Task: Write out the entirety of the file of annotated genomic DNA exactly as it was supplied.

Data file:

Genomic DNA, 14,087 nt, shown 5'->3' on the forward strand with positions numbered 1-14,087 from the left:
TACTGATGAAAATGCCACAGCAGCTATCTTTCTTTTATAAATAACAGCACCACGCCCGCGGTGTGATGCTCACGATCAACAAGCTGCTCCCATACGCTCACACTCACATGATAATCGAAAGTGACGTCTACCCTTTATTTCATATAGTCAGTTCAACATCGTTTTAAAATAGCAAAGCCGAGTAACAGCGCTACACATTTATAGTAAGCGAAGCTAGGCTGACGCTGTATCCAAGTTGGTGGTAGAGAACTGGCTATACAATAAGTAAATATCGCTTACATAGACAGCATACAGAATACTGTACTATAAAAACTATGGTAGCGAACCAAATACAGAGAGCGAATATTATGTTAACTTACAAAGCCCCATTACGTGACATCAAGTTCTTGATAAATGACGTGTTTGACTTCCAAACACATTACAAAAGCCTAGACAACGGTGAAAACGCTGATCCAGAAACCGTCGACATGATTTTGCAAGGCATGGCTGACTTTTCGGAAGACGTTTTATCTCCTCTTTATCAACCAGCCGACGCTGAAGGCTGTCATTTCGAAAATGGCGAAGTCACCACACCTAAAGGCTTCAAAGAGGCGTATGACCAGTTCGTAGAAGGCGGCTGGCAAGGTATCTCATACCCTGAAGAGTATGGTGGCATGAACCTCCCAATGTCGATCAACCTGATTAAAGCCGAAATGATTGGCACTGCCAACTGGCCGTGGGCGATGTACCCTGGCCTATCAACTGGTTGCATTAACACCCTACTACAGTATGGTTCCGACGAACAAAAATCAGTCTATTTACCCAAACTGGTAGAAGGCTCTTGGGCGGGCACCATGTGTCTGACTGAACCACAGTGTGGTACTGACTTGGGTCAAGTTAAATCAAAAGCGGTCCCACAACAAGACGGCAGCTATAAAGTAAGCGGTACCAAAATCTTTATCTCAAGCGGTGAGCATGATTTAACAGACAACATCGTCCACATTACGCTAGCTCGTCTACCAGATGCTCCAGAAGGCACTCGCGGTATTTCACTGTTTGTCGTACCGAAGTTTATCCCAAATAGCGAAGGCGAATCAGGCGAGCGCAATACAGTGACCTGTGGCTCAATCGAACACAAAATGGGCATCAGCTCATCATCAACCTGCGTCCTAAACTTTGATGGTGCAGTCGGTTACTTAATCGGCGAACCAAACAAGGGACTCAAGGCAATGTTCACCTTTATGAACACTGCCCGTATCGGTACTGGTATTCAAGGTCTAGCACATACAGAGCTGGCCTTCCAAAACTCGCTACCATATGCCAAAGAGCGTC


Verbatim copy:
Genomic DNA, 14,087 nt, shown 5'->3' on the forward strand with positions numbered 1-14,087 from the left:
TACTGATGAAAATGCCACAGCAGCTATCTTTCTTTTATAAATAACAGCACCACGCCCGCGGTGTGATGCTCACGATCAACAAGCTGCTCCCATACGCTCACACTCACATGATAATCGAAAGTGACGTCTACCCTTTATTTCATATAGTCAGTTCAACATCGTTTTAAAATAGCAAAGCCGAGTAACAGCGCTACACATTTATAGTAAGCGAAGCTAGGCTGACGCTGTATCCAAGTTGGTGGTAGAGAACTGGCTATACAATAAGTAAATATCGCTTACATAGACAGCATACAGAATACTGTACTATAAAAACTATGGTAGCGAACCAAATACAGAGAGCGAATATTATGTTAACTTACAAAGCCCCATTACGTGACATCAAGTTCTTGATAAATGACGTGTTTGACTTCCAAACACATTACAAAAGCCTAGACAACGGTGAAAACGCTGATCCAGAAACCGTCGACATGATTTTGCAAGGCATGGCTGACTTTTCGGAAGACGTTTTATCTCCTCTTTATCAACCAGCCGACGCTGAAGGCTGTCATTTCGAAAATGGCGAAGTCACCACACCTAAAGGCTTCAAAGAGGCGTATGACCAGTTCGTAGAAGGCGGCTGGCAAGGTATCTCATACCCTGAAGAGTATGGTGGCATGAACCTCCCAATGTCGATCAACCTGATTAAAGCCGAAATGATTGGCACTGCCAACTGGCCGTGGGCGATGTACCCTGGCCTATCAACTGGTTGCATTAACACCCTACTACAGTATGGTTCCGACGAACAAAAATCAGTCTATTTACCCAAACTGGTAGAAGGCTCTTGGGCGGGCACCATGTGTCTGACTGAACCACAGTGTGGTACTGACTTGGGTCAAGTTAAATCAAAAGCGGTCCCACAACAAGACGGCAGCTATAAAGTAAGCGGTACCAAAATCTTTATCTCAAGCGGTGAGCATGATTTAACAGACAACATCGTCCACATTACGCTAGCTCGTCTACCAGATGCTCCAGAAGGCACTCGCGGTATTTCACTGTTTGTCGTACCGAAGTTTATCCCAAATAGCGAAGGCGAATCAGGCGAGCGCAATACAGTGACCTGTGGCTCAATCGAACACAAAATGGGCATCAGCTCATCATCAACCTGCGTCCTAAACTTTGATGGTGCAGTCGGTTACTTAATCGGCGAACCAAACAAGGGACTCAAGGCAATGTTCACCTTTATGAACACTGCCCGTATCGGTACTGGTATTCAAGGTCTAGCACATACAGAGCTGGCCTTCCAAAACTCGCTACCATATGCCAAAGAGCGTC